In part 10 we looked at Power BI dashboards in the extended model-driven Power App for Microsoft Project. If you missed part 10 it can be found here: https://pwmather.wordpress.com/2020/06/22/extending-projectfortheweb-part-10-ppm-cds-msdyn365-powerplatform-msproject-powerbi-powerapps-poweraddict-lesscodemorepower-workmanagement/
In part 11 we look at another example option to add Power BI reports into your model-driven Power Apps, this time on the form filtered to the current record. This wont be a step by step guide as the process is outlined in this Microsoft article: https://docs.microsoft.com/en-us/powerapps/maker/model-driven-apps/embed-powerbi-report-in-system-form. Once completed you will see a Power BI report pre-filtered for the correct record, an example can be seen below:
The blog post assumes you already have a Power BI Report ready to use. Firstly create a new tab where you want the report to be added, I’ve added a Report tab as seen below on my Program entity form:
Then export the solution and open the customizations.xml file in your chosen editor after extracting the zip file. I use Visual Studio Code as my editor. Find the correct form section in the XML, the quickest way is to search the XML file for the Tab name. For my example Report tab I searched the XML for: tab name="Report" – as I only have one tab called Report in the solution, this found the correct section to update. I then followed the Microsoft article I linked to above to update the XML to add in the new Control property details with the Power BI properties as seen below as an example:
As I was filtering for the Program record, the PowerBIFilter XML property, which contains JSON, was set to filter for the Programs table as found in my Power BI report and the programid column in this Power BI table as seen below:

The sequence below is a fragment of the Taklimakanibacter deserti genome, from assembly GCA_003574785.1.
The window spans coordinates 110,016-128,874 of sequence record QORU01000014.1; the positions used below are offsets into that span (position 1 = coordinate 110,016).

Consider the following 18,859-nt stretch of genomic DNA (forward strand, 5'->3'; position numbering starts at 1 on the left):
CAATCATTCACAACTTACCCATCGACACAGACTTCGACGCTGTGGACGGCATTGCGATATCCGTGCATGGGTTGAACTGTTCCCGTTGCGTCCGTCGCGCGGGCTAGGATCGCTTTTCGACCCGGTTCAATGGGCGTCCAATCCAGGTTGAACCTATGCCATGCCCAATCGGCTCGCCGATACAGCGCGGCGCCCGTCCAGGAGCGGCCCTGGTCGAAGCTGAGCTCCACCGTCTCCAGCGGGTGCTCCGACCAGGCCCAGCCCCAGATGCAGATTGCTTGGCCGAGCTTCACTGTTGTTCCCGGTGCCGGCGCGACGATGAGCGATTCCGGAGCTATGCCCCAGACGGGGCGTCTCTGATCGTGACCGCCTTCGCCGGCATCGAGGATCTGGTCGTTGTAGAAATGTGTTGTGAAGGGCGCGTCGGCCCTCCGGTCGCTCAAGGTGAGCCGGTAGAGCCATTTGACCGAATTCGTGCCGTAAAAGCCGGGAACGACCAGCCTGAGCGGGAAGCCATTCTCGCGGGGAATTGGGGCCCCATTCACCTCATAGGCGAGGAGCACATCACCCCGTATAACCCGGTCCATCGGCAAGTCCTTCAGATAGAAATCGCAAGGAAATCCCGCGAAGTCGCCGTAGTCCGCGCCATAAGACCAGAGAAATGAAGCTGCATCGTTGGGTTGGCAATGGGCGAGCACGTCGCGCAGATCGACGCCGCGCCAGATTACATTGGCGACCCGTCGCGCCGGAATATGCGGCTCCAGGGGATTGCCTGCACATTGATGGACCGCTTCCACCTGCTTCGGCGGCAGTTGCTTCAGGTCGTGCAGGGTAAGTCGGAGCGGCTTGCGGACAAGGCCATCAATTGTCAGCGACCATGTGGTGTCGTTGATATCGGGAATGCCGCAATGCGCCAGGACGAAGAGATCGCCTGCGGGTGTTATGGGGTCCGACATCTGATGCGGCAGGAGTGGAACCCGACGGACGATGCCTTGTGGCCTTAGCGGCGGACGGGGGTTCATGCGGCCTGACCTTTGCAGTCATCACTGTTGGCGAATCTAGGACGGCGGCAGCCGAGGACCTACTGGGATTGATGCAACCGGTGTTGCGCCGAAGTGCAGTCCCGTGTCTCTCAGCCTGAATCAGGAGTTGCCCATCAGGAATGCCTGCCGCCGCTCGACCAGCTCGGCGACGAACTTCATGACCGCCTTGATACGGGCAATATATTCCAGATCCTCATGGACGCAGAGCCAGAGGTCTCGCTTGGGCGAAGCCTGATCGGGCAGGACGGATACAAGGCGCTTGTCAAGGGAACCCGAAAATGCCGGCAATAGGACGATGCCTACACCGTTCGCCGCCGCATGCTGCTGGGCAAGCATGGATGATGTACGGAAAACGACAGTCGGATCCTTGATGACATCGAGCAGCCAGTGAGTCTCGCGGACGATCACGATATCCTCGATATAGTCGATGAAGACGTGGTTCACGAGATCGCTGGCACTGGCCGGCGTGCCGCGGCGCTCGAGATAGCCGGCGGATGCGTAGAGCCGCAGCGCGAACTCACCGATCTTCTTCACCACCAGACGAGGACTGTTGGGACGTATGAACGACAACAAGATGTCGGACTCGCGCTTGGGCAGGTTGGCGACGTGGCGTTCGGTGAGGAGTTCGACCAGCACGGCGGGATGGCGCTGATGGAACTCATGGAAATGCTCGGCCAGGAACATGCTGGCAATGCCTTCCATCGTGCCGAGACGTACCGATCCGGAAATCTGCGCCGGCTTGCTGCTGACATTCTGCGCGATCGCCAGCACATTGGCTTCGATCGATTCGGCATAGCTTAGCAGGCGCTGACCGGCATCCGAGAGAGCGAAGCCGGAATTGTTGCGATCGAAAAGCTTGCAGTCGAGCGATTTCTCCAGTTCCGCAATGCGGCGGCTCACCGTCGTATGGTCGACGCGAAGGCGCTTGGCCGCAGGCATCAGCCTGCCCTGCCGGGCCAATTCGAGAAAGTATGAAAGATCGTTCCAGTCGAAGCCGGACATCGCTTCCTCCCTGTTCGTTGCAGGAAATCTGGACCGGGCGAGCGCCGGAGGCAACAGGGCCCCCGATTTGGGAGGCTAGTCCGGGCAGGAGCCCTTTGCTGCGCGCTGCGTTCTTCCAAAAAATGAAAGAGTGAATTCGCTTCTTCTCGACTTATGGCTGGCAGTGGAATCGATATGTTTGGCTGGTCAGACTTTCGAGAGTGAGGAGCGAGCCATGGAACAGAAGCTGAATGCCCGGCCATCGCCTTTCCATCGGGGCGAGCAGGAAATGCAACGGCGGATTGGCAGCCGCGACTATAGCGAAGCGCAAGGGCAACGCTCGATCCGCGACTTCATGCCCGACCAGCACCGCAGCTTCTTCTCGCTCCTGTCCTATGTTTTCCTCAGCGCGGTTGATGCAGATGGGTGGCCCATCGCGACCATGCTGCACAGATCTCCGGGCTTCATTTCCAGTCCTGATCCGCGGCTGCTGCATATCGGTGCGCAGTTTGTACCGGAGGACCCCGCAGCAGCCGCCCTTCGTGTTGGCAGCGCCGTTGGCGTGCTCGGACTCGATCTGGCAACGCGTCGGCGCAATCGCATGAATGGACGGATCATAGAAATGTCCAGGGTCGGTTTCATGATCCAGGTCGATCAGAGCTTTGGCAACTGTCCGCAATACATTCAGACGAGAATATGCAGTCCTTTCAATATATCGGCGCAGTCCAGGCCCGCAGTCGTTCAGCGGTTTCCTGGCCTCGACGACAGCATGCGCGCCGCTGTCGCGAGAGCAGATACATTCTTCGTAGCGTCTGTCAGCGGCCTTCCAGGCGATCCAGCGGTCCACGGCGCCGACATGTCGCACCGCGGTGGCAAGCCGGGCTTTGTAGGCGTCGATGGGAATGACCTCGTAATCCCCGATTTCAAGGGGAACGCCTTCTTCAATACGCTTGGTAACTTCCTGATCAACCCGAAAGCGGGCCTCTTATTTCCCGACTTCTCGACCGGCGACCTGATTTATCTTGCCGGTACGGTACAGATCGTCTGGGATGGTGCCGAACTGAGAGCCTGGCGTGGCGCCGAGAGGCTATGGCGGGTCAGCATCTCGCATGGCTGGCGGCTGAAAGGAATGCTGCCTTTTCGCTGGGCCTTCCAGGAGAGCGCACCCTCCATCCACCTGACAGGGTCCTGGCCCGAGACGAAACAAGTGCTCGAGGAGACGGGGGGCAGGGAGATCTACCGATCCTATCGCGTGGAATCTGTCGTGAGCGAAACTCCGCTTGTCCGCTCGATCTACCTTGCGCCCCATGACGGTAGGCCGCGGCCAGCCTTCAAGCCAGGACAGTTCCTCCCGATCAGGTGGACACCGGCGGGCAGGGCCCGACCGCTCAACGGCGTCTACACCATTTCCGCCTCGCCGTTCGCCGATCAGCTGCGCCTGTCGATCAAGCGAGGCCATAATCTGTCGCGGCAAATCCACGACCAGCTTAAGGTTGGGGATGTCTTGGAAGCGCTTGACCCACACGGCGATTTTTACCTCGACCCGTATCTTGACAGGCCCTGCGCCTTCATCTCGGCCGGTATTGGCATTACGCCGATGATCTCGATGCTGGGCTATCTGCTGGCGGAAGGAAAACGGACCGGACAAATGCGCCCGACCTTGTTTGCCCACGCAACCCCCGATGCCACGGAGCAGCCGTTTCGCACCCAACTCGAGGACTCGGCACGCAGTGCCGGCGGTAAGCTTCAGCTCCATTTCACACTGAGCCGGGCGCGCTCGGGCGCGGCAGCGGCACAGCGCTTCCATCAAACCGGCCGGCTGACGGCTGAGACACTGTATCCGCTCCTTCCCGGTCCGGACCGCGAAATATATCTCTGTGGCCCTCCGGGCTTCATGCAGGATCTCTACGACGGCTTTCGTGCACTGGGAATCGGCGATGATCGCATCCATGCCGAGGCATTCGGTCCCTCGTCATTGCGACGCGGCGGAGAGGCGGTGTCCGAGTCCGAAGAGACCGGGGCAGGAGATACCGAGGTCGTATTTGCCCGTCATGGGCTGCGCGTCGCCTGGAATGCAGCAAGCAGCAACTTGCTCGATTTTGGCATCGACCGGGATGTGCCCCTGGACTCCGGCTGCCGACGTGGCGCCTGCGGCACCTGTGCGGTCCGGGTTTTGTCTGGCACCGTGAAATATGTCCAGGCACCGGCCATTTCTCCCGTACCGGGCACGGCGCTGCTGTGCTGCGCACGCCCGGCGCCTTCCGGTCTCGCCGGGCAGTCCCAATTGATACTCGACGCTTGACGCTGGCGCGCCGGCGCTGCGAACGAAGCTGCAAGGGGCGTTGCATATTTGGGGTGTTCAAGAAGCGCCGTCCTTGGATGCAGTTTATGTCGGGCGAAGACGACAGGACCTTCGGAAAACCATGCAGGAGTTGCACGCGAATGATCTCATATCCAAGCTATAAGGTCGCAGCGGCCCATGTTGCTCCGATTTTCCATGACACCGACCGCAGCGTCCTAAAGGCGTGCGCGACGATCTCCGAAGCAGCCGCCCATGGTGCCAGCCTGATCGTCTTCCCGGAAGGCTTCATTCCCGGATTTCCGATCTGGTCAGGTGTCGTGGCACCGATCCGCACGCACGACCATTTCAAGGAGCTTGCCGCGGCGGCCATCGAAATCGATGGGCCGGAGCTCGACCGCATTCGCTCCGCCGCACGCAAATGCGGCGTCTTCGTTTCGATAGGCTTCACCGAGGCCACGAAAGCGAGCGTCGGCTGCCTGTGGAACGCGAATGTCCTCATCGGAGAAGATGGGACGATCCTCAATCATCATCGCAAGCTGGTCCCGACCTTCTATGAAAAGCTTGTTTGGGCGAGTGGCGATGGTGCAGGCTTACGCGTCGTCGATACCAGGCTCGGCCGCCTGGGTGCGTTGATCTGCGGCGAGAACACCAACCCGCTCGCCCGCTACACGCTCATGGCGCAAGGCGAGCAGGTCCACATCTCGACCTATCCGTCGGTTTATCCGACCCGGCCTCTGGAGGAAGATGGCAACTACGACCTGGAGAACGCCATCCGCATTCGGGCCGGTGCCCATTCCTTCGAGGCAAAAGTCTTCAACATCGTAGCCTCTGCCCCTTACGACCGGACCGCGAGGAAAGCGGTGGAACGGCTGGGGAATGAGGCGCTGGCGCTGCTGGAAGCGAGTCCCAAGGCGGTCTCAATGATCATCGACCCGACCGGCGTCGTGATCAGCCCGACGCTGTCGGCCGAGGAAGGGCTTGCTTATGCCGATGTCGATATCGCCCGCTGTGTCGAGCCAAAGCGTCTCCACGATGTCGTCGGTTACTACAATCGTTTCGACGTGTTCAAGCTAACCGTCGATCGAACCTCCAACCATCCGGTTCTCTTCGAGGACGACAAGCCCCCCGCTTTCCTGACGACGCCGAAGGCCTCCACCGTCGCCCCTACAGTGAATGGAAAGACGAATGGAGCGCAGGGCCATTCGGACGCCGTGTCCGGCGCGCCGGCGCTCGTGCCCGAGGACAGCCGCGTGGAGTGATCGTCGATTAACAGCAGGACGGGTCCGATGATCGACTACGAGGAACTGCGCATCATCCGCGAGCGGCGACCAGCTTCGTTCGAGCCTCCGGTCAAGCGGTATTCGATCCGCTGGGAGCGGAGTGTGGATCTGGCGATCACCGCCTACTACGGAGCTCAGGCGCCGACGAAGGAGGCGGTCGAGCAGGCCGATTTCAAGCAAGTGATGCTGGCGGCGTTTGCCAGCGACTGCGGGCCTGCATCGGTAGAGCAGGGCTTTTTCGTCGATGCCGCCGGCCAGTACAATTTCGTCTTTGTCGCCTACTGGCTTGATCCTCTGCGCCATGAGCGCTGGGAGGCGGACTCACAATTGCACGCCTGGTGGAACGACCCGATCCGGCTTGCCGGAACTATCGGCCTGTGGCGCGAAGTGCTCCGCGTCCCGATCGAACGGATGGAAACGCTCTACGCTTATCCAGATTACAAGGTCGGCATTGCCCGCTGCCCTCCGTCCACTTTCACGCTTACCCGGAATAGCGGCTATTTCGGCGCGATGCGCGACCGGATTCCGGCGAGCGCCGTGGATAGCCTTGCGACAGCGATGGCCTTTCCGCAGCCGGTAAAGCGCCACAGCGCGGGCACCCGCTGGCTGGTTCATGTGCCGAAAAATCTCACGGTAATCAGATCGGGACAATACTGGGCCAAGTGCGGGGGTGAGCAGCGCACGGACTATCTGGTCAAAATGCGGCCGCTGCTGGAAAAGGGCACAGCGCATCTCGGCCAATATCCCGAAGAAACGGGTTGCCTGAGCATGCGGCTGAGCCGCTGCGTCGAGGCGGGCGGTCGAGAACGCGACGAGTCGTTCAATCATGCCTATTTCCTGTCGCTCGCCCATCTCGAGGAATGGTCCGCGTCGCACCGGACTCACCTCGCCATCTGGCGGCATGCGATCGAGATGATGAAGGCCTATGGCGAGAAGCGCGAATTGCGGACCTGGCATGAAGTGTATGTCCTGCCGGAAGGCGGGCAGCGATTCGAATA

Then to pass in the correct record from the model-driven Power App form to filter the Power BI Report, the PowerBIFilter Alias JSON property was set to the cra2a_programid field from the Program CDS entity the app uses.
The solution files are then zipped up and uploaded using the Power Apps Solutions interface. Once this is completed you will have context filtered Power BI report in the Power Apps model-driven form like below when accessing the IT Change Program:
Accessing the new Report tab displays a prefiltered Power BI report for the IT Change Program:
Accessing the Report tab for a different Program record will automatically filter the Power BI Report for that record.
As this process involves manually editing the solution XML file, ensure that you fully understand the changes being made and fully test this process on a non-production app before making this change on a production app.
That’s it for reporting in this blog series, we’ve finished off with a nice simple way to build a great embedded experience for users using model-driven Power Apps and Power BI. I’ve started the final part of this blog series on extending Project for the web, look out for that soon.